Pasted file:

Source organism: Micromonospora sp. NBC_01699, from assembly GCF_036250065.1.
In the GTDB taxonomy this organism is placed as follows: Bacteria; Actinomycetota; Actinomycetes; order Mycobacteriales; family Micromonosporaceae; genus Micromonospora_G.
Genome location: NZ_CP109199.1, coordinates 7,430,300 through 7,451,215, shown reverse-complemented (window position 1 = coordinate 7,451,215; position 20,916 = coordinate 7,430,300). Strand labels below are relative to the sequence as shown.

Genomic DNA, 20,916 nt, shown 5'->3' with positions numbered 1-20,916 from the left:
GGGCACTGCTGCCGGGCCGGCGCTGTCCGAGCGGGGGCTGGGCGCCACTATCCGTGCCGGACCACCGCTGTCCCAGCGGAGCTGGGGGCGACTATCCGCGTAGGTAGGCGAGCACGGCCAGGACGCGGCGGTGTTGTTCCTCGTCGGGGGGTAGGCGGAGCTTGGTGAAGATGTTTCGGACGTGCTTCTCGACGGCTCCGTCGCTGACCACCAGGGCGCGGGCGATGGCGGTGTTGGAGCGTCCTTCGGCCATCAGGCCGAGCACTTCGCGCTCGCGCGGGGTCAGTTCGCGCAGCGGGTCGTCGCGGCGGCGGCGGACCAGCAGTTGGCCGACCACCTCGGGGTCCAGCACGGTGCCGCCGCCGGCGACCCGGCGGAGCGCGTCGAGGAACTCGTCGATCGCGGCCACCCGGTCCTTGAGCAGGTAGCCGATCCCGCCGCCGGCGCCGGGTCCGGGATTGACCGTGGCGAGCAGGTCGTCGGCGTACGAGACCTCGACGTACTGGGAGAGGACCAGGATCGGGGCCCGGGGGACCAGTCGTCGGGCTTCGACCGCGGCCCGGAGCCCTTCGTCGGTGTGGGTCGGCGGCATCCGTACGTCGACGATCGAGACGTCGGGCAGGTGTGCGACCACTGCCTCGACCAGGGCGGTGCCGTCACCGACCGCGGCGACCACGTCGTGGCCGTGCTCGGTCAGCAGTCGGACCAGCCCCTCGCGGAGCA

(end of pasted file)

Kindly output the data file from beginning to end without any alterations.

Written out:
Source organism: Micromonospora sp. NBC_01699, from assembly GCF_036250065.1.
In the GTDB taxonomy this organism is placed as follows: Bacteria; Actinomycetota; Actinomycetes; order Mycobacteriales; family Micromonosporaceae; genus Micromonospora_G.
Genome location: NZ_CP109199.1, coordinates 7,430,300 through 7,451,215, shown reverse-complemented (window position 1 = coordinate 7,451,215; position 20,916 = coordinate 7,430,300). Strand labels below are relative to the sequence as shown.

Genomic DNA, 20,916 nt, shown 5'->3' with positions numbered 1-20,916 from the left:
GGGCACTGCTGCCGGGCCGGCGCTGTCCGAGCGGGGGCTGGGCGCCACTATCCGTGCCGGACCACCGCTGTCCCAGCGGAGCTGGGGGCGACTATCCGCGTAGGTAGGCGAGCACGGCCAGGACGCGGCGGTGTTGTTCCTCGTCGGGGGGTAGGCGGAGCTTGGTGAAGATGTTTCGGACGTGCTTCTCGACGGCTCCGTCGCTGACCACCAGGGCGCGGGCGATGGCGGTGTTGGAGCGTCCTTCGGCCATCAGGCCGAGCACTTCGCGCTCGCGCGGGGTCAGTTCGCGCAGCGGGTCGTCGCGGCGGCGGCGGACCAGCAGTTGGCCGACCACCTCGGGGTCCAGCACGGTGCCGCCGCCGGCGACCCGGCGGAGCGCGTCGAGGAACTCGTCGATCGCGGCCACCCGGTCCTTGAGCAGGTAGCCGATCCCGCCGCCGGCGCCGGGTCCGGGATTGACCGTGGCGAGCAGGTCGTCGGCGTACGAGACCTCGACGTACTGGGAGAGGACCAGGATCGGGGCCCGGGGGACCAGTCGTCGGGCTTCGACCGCGGCCCGGAGCCCTTCGTCGGTGTGGGTCGGCGGCATCCGTACGTCGACGATCGAGACGTCGGGCAGGTGTGCGACCACTGCCTCGACCAGGGCGGTGCCGTCACCGACCGCGGCGACCACGTCGTGGCCGTGCTCGGTCAGCAGTCGGACCAGCCCCTCGCGGAGCA